Energy utilization by neurons in
the brain and spinal cord. Neurons have a high
metabolic rate and use more energy than other cells.
Although the brain accounts for 2% of total body
weight, it uses 20% of the body's total oxygen
consumption. Most energy-requiring processes in
cells use either ATP directly or energy stores
indirectly derived from ATP such as ion gradients.
Ion pumping accounts for a large part of a neuron's
energy requirement. The Na/K pump alone accounts
for 25% to 40% of a neuron's ATP utilization.
Calcium and the transport of other cations (e.g., H)
or anions (Cl or HCO3) also account for significant
energy utilization. Some pumping of Ca and H is
coupled with Na for an energy source and depletes
the Na gradient; thus, Ca and H are indirectly
coupled to ATP utilization via the Na/K pump.
Energy is required to pump ions from the cytosol to
intracellular organelles and to pump molecules
across the plasmalemma.
Transport of amino acids and other essential small
molecules across the cell membranes requires energy.
Glutamate and many other neurotransmitters are
removed from the extracellular space by active pumps
that require energy. Reduced activity
of the glutamate pump can lead to excessive
excitability and neuronal damage.
Neuronal structure and function require the
synthesis of proteins, lipids, and carbohydrates.
These substances are continually being formed,
modified, and degraded and require ATP for their
The transport of substances within cells also
requires energy. Most synthesis takes place in the
cell body, and an energy-dependent transport system
distributes these substances to the parts of the
neuron that require them. The enormity of the task
is apparent when one considers the length of the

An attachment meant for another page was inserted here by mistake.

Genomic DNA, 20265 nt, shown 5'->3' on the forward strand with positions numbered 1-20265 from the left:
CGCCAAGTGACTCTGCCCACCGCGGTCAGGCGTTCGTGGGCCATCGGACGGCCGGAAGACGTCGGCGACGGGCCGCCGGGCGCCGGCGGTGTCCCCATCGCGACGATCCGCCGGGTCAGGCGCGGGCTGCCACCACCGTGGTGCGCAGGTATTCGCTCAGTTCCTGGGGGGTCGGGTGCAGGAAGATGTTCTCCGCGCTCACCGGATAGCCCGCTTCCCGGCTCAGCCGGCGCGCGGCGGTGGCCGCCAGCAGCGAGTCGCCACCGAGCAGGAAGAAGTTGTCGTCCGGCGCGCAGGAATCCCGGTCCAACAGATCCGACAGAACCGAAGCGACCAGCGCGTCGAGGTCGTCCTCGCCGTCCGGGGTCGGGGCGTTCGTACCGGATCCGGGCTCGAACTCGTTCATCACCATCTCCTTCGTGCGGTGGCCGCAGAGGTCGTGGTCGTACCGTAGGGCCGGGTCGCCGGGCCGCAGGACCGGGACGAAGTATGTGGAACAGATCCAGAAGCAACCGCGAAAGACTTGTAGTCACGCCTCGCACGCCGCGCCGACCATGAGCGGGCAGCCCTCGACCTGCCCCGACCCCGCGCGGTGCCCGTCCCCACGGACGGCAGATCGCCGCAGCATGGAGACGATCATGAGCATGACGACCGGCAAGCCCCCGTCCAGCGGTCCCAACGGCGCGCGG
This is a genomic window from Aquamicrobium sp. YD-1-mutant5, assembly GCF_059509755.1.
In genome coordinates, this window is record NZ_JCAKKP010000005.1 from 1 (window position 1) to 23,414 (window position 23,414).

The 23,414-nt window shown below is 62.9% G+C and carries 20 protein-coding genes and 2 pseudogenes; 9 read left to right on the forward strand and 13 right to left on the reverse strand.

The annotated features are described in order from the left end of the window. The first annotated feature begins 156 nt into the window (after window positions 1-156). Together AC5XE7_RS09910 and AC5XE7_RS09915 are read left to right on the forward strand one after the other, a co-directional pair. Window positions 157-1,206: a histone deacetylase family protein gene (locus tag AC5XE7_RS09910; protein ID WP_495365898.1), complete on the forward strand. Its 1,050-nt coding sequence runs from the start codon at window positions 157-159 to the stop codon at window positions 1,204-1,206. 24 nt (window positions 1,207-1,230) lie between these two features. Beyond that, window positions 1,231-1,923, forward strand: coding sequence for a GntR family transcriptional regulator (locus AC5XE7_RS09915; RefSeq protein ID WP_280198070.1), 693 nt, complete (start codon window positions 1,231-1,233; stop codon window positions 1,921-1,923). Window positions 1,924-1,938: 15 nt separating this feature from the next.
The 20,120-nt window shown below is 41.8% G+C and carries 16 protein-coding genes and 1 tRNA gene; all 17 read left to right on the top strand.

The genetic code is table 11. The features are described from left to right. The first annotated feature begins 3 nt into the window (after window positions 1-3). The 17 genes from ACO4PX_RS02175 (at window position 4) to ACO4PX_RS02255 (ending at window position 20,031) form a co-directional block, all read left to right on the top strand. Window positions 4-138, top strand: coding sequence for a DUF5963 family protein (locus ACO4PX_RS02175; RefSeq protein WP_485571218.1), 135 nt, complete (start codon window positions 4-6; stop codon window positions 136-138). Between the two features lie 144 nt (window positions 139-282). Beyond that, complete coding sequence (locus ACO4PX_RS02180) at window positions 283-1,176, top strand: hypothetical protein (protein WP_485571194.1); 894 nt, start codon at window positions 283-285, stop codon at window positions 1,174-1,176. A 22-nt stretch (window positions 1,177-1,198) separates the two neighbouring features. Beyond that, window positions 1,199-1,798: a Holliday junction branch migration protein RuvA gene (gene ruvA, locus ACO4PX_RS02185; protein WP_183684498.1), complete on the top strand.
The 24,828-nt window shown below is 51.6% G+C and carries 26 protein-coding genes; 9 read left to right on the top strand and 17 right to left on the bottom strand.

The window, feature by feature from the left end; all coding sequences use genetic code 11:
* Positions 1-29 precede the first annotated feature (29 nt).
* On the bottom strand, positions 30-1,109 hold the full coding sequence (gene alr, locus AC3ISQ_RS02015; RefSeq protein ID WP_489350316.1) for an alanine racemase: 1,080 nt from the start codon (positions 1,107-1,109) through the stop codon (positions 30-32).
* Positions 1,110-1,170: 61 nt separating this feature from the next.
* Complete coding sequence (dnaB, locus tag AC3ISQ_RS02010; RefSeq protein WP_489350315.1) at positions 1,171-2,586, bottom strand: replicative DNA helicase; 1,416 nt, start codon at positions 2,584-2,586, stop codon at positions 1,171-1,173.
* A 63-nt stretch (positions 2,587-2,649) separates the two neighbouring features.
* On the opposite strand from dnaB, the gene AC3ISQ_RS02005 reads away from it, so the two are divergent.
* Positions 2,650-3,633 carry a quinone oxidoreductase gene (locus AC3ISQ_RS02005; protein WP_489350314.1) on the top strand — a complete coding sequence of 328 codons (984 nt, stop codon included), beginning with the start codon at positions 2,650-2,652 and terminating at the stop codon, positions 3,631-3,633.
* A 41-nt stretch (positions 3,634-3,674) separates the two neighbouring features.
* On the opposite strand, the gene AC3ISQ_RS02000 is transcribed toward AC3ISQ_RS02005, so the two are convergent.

axons and dendrites of a typical neuron; diffusion
is not sufficient, and active transport is required.
Energy synthesis by neurons in the brain and spinal
Efficient ATP production from glucose requires
Figure-1. Energy metabolism in the brain. Dotted
lines indicate reactions that occur during ischemia.
The dotted line across the oxidative phosphorylation
reaction indicates that this reaction is blocked
during ischemia. NAD, nicotinamide adenine
dinucleotide; ADP, adenosine diphosphate; NADH,
nicotinamide adenine dinucleotide, reduced form;
ATP, adenosine triphosphate.
The major portion of energy is generated by
glycolysis (breakdown of glucose), the citric acid
cycle (a pathway that generates nicotinamide adenine
dinucleotide, reduced form [NADH], from nicotinamide
adenine dinucleotide [NAD]), and oxidative
phosphorylation (coupling of the regeneration of NAD
from NADH to the production of ATP). The
mitochondria and oxygen are critical for the
efficient production of ATP from glucose. The yield
of 1 glucose is a maximum of 38 ATP molecules
C6H12O6 & + 6O2 + 38ADP + 38Pi → 6CO2 + 6H2 +
In an actual neuron, other synthesis pathways
use some of the energy and biochemical intermediates
so that the average yield per glucose is between 30
to 35 ATP molecules.
In the absence of oxygen, the mitochondria cannot
convert NADH to NAD and lose much of the energy of
glucose oxidation. Each molecule of glucose yields
only 2 ATP molecules. This is insufficient to meet
the energy demands of the brain. Glucose + 2ADP +
2Pi + 2NAD → 2pyruvate + 2ATP + 2NADH → 2lactate
+ 2H + 2NAD. The last step is required to regenerate
the NAD from NADH; no energy is obtained from this
step in the absence of oxygen. The H ion generated
can lead to neuronal damage under certain
(1) High blood glucose before hypoxia or ischemia
has been shown clinically and in animals to increase
damage. The excess H ion production could partially
Emergency sources of energy during metabolic stress
There are two immediate sources of ATP when energy
production does not meet the cell's demand for
The enzyme adenylate kinase can convert adenosine
diphosphate (ADP) to ATP.
ADP + ADP [left harpoon over right harpoon] ATP +
When energy production recovers, this process is
Phosphocreatine (PCr) acts as a store of high-energy
phosphate that can be rapidly converted to ATP.
Normally there are two to three times more PCr than
ATP. Nevertheless, PCr levels fall rapidly during
PCr + ADP + H [left harpoon over right harpoon] ATP
The mechanism of energy production and its reduced